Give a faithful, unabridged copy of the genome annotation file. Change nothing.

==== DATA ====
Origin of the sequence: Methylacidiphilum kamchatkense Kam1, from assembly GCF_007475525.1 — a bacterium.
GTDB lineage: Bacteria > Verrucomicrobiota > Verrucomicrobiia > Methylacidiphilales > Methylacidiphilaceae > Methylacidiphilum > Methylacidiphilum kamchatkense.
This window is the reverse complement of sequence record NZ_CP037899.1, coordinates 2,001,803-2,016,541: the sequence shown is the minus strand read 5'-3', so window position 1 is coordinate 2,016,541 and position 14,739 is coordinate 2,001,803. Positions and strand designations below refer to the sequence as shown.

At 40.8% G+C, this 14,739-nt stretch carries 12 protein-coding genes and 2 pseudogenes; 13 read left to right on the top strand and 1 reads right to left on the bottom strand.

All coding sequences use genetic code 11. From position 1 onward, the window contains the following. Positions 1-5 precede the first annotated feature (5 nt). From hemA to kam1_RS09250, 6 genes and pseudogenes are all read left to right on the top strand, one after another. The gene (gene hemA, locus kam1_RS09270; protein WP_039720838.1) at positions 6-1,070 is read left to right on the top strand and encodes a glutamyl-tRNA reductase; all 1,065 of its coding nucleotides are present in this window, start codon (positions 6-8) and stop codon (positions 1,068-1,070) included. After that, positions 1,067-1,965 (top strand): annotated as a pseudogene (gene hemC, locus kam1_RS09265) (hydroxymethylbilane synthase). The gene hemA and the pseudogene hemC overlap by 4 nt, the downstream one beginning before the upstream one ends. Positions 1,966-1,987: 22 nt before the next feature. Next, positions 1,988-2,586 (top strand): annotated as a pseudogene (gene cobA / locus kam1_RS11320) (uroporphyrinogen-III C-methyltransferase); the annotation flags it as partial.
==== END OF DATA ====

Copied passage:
Origin of the sequence: Methylacidiphilum kamchatkense Kam1, from assembly GCF_007475525.1 — a bacterium.
GTDB lineage: Bacteria > Verrucomicrobiota > Verrucomicrobiia > Methylacidiphilales > Methylacidiphilaceae > Methylacidiphilum > Methylacidiphilum kamchatkense.
This window is the reverse complement of sequence record NZ_CP037899.1, coordinates 2,001,803-2,016,541: the sequence shown is the minus strand read 5'-3', so window position 1 is coordinate 2,016,541 and position 14,739 is coordinate 2,001,803. Positions and strand designations below refer to the sequence as shown.

At 40.8% G+C, this 14,739-nt stretch carries 12 protein-coding genes and 2 pseudogenes; 13 read left to right on the top strand and 1 reads right to left on the bottom strand.

All coding sequences use genetic code 11. From position 1 onward, the window contains the following. Positions 1-5 precede the first annotated feature (5 nt). From hemA to kam1_RS09250, 6 genes and pseudogenes are all read left to right on the top strand, one after another. The gene (gene hemA, locus kam1_RS09270; protein WP_039720838.1) at positions 6-1,070 is read left to right on the top strand and encodes a glutamyl-tRNA reductase; all 1,065 of its coding nucleotides are present in this window, start codon (positions 6-8) and stop codon (positions 1,068-1,070) included. After that, positions 1,067-1,965 (top strand): annotated as a pseudogene (gene hemC, locus kam1_RS09265) (hydroxymethylbilane synthase). The gene hemA and the pseudogene hemC overlap by 4 nt, the downstream one beginning before the upstream one ends. Positions 1,966-1,987: 22 nt before the next feature. Next, positions 1,988-2,586 (top strand): annotated as a pseudogene (gene cobA / locus kam1_RS11320) (uroporphyrinogen-III C-methyltransferase); the annotation flags it as partial.